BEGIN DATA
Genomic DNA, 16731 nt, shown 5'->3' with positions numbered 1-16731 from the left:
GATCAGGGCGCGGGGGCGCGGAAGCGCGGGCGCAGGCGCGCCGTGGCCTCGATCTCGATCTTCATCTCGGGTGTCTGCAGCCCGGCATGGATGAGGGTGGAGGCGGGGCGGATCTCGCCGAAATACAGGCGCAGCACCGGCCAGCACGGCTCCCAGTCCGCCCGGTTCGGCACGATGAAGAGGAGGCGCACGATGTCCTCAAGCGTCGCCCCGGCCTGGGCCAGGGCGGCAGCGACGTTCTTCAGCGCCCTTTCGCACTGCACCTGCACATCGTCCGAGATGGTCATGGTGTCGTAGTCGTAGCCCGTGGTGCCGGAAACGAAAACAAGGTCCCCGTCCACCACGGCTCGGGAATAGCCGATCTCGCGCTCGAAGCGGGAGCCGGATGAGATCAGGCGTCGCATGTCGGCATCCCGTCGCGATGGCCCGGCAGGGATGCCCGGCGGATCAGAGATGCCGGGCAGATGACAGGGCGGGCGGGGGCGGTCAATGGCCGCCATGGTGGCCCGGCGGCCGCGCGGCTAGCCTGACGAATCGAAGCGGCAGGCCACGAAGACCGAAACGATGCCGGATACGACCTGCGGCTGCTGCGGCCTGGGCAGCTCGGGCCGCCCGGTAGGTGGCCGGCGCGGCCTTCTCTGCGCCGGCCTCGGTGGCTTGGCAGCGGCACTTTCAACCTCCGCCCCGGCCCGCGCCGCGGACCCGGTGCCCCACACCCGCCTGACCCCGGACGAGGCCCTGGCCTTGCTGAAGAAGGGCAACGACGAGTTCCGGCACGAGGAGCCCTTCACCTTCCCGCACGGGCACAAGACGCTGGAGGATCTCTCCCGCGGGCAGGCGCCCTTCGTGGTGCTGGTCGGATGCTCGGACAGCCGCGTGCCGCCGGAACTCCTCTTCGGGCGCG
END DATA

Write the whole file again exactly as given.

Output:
Genomic DNA, 16731 nt, shown 5'->3' with positions numbered 1-16731 from the left:
GATCAGGGCGCGGGGGCGCGGAAGCGCGGGCGCAGGCGCGCCGTGGCCTCGATCTCGATCTTCATCTCGGGTGTCTGCAGCCCGGCATGGATGAGGGTGGAGGCGGGGCGGATCTCGCCGAAATACAGGCGCAGCACCGGCCAGCACGGCTCCCAGTCCGCCCGGTTCGGCACGATGAAGAGGAGGCGCACGATGTCCTCAAGCGTCGCCCCGGCCTGGGCCAGGGCGGCAGCGACGTTCTTCAGCGCCCTTTCGCACTGCACCTGCACATCGTCCGAGATGGTCATGGTGTCGTAGTCGTAGCCCGTGGTGCCGGAAACGAAAACAAGGTCCCCGTCCACCACGGCTCGGGAATAGCCGATCTCGCGCTCGAAGCGGGAGCCGGATGAGATCAGGCGTCGCATGTCGGCATCCCGTCGCGATGGCCCGGCAGGGATGCCCGGCGGATCAGAGATGCCGGGCAGATGACAGGGCGGGCGGGGGCGGTCAATGGCCGCCATGGTGGCCCGGCGGCCGCGCGGCTAGCCTGACGAATCGAAGCGGCAGGCCACGAAGACCGAAACGATGCCGGATACGACCTGCGGCTGCTGCGGCCTGGGCAGCTCGGGCCGCCCGGTAGGTGGCCGGCGCGGCCTTCTCTGCGCCGGCCTCGGTGGCTTGGCAGCGGCACTTTCAACCTCCGCCCCGGCCCGCGCCGCGGACCCGGTGCCCCACACCCGCCTGACCCCGGACGAGGCCCTGGCCTTGCTGAAGAAGGGCAACGACGAGTTCCGGCACGAGGAGCCCTTCACCTTCCCGCACGGGCACAAGACGCTGGAGGATCTCTCCCGCGGGCAGGCGCCCTTCGTGGTGCTGGTCGGATGCTCGGACAGCCGCGTGCCGCCGGAACTCCTCTTCGGGCGCG